Rayees Ahmad Kumar
Marriage is strongly recommended in Islam. The Prophet (PBUH) said, “Marriage is a part of my sunnah, and whoever does not follow my sunnah has nothing to do with me.” He further said, “Whoever has the means, let him get married and whoever does not, then he should fast, for it will diminish his desire.”
After marriage, though, challenges arise for both the individuals who, despite all their efforts to make their married life pleasant and joyous, find themselves in a difficult situation. It is often thought that only the woman faces problems due to being in a new home, which requires her to adjust according to the likes and dislikes of her husband’s family. The behaviour of the in-laws is famous for being a source of constant harassment to the woman. She feels alienated, lonely, and depressed when her voice isn’t heard or when she is taken for granted. She keeps remembering the love, respect and freedom she had at her own home. There are cases when the situation had become so gruesome that the woman committed suicide. To prevent such distressing situations, the government has made many laws, such as against dowry, domestic violence, etc.
However, it is not just women who face problems or have to adjust to a new way of life after marriage. Men have their own struggles to face. There are times when a man’s family members do not understand that he (their son) has the responsibility of taking care of his wife and that she is in their home only because of him. Every problem that she faces must be sorted out primarily by her husband. When this does not happen and other family members begin to interfere, the wife feels dejected and alienated, which spoils her relationship with her husband. She begins to always complain and lament before her husband, who feels in a bind as he has duties towards his parents and siblings as well. He tries to make his wife believe that with the passage of time everything would be fine, but that seldom happens. The situation, on the contrary, keeps worsening. Thus the sacred relationship between man and woman becomes weak and sometimes leads to divorce – which, according to the Prophet (PBUH), is the most hateful thing that is permissible.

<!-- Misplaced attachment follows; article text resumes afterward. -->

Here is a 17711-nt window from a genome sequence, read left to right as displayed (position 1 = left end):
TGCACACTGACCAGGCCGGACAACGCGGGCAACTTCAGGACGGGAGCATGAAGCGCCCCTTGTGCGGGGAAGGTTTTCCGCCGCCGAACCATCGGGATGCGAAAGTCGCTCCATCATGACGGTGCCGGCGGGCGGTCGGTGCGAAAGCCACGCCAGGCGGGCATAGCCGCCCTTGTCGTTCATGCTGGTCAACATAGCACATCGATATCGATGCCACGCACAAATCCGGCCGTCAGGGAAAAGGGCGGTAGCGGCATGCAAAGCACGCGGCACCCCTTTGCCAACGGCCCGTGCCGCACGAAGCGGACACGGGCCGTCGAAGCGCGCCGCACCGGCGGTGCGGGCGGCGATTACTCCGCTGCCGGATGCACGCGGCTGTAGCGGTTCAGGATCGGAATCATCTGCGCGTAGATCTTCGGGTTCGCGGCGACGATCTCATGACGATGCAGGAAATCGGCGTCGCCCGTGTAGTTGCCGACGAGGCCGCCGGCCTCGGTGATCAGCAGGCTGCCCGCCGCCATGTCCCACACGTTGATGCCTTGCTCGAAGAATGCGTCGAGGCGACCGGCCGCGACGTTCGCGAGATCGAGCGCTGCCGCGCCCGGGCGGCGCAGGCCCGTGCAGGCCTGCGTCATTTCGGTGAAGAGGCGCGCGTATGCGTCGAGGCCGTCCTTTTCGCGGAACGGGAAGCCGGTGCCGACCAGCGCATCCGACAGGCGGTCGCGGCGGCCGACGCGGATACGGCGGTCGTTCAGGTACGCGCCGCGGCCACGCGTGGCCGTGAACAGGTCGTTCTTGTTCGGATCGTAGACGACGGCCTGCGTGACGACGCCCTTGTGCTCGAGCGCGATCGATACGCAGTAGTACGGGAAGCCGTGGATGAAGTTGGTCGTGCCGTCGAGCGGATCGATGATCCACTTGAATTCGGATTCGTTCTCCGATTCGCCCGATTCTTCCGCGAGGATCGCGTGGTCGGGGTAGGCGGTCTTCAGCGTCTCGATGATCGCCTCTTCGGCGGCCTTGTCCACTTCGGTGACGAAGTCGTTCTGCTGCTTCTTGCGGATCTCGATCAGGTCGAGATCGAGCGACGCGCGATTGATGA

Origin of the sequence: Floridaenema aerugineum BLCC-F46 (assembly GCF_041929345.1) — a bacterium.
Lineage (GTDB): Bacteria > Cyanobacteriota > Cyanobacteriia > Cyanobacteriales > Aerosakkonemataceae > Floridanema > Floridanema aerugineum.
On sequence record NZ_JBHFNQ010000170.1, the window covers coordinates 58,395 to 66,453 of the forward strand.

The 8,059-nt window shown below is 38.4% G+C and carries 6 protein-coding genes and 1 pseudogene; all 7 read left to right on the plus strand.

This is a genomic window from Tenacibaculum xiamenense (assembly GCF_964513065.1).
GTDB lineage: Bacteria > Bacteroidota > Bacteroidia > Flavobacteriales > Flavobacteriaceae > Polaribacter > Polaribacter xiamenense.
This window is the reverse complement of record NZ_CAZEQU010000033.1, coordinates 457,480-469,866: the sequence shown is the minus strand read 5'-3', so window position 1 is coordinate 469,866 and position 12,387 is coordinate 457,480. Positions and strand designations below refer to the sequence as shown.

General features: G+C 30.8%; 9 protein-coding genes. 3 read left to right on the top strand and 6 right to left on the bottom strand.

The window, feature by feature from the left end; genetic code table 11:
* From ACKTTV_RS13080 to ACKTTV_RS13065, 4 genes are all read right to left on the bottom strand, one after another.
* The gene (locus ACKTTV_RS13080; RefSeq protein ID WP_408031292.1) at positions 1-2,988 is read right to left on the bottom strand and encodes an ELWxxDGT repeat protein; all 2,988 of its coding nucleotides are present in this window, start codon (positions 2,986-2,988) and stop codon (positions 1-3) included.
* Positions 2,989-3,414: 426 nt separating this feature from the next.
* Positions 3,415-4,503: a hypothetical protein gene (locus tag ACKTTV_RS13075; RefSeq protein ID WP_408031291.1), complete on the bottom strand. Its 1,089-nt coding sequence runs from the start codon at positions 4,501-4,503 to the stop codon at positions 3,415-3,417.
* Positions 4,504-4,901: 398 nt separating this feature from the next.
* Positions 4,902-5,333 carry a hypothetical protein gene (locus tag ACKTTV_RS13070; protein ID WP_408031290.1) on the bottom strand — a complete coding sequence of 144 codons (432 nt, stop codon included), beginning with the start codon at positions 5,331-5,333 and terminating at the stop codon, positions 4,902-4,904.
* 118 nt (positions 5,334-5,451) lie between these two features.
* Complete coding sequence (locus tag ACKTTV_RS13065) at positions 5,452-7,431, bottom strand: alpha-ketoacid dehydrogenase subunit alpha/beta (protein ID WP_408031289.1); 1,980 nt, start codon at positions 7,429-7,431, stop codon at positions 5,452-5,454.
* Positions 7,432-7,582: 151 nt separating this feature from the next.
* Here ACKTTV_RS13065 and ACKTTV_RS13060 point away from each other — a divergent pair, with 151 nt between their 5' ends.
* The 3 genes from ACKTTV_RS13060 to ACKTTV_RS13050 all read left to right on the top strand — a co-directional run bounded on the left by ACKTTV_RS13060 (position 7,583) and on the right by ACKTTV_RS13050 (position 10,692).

Sometimes the wives unreasonably put pressure on their husbands to live separately. They regard it as a burden to accommodate the parents and siblings of the husband. In this disastrous situation it is the man who is the most hurt. In one way he wants to prove himself a most sincere son of his parents, a good brother to his brothers/ sisters, but at the same time he loves his wife and children, too. Most people are of the view that it is up to the husband to keep relations in harmony between his family members and his wife. I strongly disagree with this view. It is the husband’s parents and siblings who have to treat his wife like they treat their own daughter or sister. If they don’t do so, it is very difficult for the husband to maintain harmony in domestic relations. A husband can prove himself a sincere son/ brother only when his family members support him in his new life. Thousands of families have broken due to the lack of respect and love given to the woman by her husband’s family members.
The ultimate and perfect solution lies in the teachings of our dearest Prophet (PBUH). He said, “Best among you is the one who is good to his wife.” He (PBUH) has taught us the duties of children towards parents and of husbands towards wives. He has also taught how parents should treat their children, how a daughter in-law should be treated in her new home, how the daughter in-law should treat her in-laws. If these sacred rules are followed in letter and spirit, our homes will be no less than heaven. There the husband and wife will both feel stress-free and the daughter-in-law will consider her husband’s family just like her own.
The writer teaches at Govt BHS Anderwan Ganderbal